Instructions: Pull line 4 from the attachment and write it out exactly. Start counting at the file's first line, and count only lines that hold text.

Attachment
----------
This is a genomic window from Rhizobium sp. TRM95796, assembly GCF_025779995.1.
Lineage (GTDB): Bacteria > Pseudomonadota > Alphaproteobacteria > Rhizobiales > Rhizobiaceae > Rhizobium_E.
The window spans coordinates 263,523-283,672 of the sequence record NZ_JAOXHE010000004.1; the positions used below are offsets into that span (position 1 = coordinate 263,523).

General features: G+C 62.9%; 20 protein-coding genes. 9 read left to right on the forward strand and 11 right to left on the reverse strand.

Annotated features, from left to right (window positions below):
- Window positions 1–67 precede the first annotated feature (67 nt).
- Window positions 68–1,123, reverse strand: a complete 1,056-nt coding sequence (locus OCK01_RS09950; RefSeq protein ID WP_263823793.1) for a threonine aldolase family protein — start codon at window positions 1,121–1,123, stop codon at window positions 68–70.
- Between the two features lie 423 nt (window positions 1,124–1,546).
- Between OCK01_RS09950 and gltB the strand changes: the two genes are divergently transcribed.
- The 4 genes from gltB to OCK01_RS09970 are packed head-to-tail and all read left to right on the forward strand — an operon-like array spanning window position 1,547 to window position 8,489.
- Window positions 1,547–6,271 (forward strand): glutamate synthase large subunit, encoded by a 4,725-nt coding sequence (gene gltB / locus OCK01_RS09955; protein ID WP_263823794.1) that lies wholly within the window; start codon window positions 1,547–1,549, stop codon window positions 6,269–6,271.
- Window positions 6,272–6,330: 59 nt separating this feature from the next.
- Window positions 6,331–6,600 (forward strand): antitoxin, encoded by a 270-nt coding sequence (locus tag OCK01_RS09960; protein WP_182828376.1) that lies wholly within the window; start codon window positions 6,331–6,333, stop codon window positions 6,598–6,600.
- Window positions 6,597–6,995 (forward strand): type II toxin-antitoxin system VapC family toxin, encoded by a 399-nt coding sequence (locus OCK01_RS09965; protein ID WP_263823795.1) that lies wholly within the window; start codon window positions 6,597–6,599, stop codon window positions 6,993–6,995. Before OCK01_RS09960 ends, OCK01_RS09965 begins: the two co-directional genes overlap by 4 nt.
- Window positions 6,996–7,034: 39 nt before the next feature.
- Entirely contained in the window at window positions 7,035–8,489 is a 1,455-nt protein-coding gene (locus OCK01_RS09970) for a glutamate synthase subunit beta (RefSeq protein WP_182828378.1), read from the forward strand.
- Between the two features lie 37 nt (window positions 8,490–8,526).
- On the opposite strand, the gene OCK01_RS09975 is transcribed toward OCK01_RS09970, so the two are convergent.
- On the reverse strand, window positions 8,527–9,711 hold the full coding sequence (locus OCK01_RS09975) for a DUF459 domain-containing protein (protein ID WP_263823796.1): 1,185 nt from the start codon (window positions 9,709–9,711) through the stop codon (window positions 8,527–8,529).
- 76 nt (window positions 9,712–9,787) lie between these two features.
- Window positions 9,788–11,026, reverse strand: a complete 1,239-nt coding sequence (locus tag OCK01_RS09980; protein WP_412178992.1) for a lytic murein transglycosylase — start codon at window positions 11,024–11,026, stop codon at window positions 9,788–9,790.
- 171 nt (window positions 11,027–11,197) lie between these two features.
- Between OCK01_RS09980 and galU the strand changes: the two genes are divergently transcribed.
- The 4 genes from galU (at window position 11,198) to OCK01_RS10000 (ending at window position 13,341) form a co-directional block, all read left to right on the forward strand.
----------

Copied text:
General features: G+C 62.9%; 20 protein-coding genes. 9 read left to right on the forward strand and 11 right to left on the reverse strand.